Age of prosperity
The most poetic and inscrutable of the Confucian Classics, The Book of Changes, or I Ching, contains a famous maxim in one of its commentaries: “When a series of changes has run its course, another change ensues. When it obtains free course, it will continue long (trans. Legge, 1963, 383).”
The adage seems to apply to China’s and Korea’s long eighteenth century—a period of economic prosperity (disproportionately enjoyed by the well-educated and well-connected, to be sure!) and relative peace (meaning Qing China won most of its wars and Joseon Korea didn’t have to fight any). But this late imperial “age of flourishing” had run its course by the second half of the nineteeth century, when dramatic change ensued that caught both kingdoms unprepared.
During the halcyon period when peace and prosperity obtained their free course, Qing and Joseon trade expanded along with both domestic economies. The Manchus decreased the number of embassies to Seoul, which was a form of mercy given the heavy expense put on Korean hosts for subsidizing Qing officials trips. Joseon embassies to Beijing leveled out to an average of 2 or 3 per year—still a marker of Korea’s pride of place in the tributary hierarchy. Trade developed not only on the sidelines of official missions, but also in the proliferation of wholesale and retail markets near the border.
The good times were by no means shared by all. Korea was a society and economy divided bleakly between haves and have nots. Even among “Yangban” elites, there were sharp gradations of wealth and connections. As Harvard historian Kim Sun Joo showed in her marvelous book, Marginality and Subversion in Korea: The Hong Kyongnae Rebellion of 1812, marginalized elites could be as rebellious as poor farmers.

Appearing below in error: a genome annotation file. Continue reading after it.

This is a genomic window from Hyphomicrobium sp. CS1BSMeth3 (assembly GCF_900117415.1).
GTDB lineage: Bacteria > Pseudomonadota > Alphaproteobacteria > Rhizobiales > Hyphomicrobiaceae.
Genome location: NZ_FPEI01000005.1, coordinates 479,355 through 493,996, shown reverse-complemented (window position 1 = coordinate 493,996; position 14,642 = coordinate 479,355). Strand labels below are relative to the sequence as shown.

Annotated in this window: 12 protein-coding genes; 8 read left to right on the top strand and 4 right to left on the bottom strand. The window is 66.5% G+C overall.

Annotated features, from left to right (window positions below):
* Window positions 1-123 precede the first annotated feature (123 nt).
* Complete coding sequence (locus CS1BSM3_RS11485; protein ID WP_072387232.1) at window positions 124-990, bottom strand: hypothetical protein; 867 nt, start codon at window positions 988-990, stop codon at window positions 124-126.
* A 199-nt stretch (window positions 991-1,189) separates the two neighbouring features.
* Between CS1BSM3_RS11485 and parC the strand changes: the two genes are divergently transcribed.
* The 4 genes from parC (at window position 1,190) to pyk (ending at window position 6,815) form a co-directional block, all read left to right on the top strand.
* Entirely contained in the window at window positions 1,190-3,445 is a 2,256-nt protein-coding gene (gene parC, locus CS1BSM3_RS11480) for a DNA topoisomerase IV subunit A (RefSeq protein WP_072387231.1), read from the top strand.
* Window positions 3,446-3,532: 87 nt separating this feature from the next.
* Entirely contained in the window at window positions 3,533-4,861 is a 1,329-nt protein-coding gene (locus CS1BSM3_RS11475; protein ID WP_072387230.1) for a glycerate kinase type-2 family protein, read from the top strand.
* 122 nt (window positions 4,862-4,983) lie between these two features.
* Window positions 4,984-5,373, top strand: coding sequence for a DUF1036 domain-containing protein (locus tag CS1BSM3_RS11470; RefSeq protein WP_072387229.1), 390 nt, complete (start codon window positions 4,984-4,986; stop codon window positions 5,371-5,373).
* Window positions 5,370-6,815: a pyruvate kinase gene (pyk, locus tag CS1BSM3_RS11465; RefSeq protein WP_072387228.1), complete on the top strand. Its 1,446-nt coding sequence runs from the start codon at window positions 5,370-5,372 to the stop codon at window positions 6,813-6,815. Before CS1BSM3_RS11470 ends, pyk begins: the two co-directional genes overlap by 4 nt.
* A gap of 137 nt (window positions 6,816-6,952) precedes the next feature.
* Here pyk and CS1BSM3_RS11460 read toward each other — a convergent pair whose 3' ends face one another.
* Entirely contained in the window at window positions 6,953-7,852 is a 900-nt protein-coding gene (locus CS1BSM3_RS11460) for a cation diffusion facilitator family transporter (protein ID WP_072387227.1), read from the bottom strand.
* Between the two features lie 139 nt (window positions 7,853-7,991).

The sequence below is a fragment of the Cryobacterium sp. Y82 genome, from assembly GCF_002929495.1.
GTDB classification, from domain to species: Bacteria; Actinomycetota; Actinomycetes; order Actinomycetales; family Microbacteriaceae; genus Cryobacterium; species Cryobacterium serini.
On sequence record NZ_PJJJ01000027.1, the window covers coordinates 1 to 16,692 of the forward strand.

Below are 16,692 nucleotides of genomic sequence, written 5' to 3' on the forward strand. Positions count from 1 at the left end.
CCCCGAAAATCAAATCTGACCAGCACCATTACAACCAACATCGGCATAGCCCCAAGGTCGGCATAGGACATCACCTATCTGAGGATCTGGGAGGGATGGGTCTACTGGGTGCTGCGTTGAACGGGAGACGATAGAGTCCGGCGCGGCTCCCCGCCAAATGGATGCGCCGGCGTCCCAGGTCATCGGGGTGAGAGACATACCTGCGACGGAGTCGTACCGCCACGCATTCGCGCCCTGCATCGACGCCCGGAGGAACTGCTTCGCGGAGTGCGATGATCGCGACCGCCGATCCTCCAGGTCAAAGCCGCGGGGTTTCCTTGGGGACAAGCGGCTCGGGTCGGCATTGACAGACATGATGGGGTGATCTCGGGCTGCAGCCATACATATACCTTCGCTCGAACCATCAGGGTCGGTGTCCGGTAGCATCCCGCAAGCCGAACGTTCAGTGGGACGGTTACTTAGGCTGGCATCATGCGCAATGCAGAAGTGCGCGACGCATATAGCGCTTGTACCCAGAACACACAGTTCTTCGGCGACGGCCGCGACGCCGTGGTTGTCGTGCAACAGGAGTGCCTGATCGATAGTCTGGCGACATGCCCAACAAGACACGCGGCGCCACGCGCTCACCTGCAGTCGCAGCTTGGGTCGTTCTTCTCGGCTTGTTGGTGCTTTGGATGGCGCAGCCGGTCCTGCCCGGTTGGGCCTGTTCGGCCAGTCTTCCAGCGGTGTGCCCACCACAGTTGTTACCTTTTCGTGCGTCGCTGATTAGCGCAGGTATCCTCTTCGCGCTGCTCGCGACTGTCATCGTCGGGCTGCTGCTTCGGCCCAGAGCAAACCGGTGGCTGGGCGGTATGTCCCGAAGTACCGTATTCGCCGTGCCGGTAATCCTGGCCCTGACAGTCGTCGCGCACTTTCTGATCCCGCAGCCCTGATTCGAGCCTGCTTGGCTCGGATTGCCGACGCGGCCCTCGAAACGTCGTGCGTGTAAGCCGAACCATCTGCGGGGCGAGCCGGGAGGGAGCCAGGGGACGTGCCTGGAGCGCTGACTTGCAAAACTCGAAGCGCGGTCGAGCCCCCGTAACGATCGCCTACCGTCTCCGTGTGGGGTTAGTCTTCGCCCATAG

Qing China was a much larger country, with more room to improve one’s lot and a less claustrophobic world of dominant families. Slavery, widespread in Korea, was non-existent; in fact, a zealous early 18th century emperor (Yongzheng, 永禎) abolished the category of “mean people”, a relative small group of hereditary outcasts. But Qing China was by no means egalitarian. Corruption spread across the “age of prosperity”, making the rich richer and the poor angrier. And the system was a victim of its own success. As the Qing population grew, the ecological base eroded, taking agricultural production and economic opportunity along with it.
Heading into the 19th century, as the I Ching would have predicted, the good times were coming to an end. Some of the first observers to draw attention to worrying signs of unwelcome change on the horizon were scholar-reformers who practiced a pragmatic, politically-engaged form of Confucianism known as the “statecraft” school. Their story is told in the next step.
© John Delury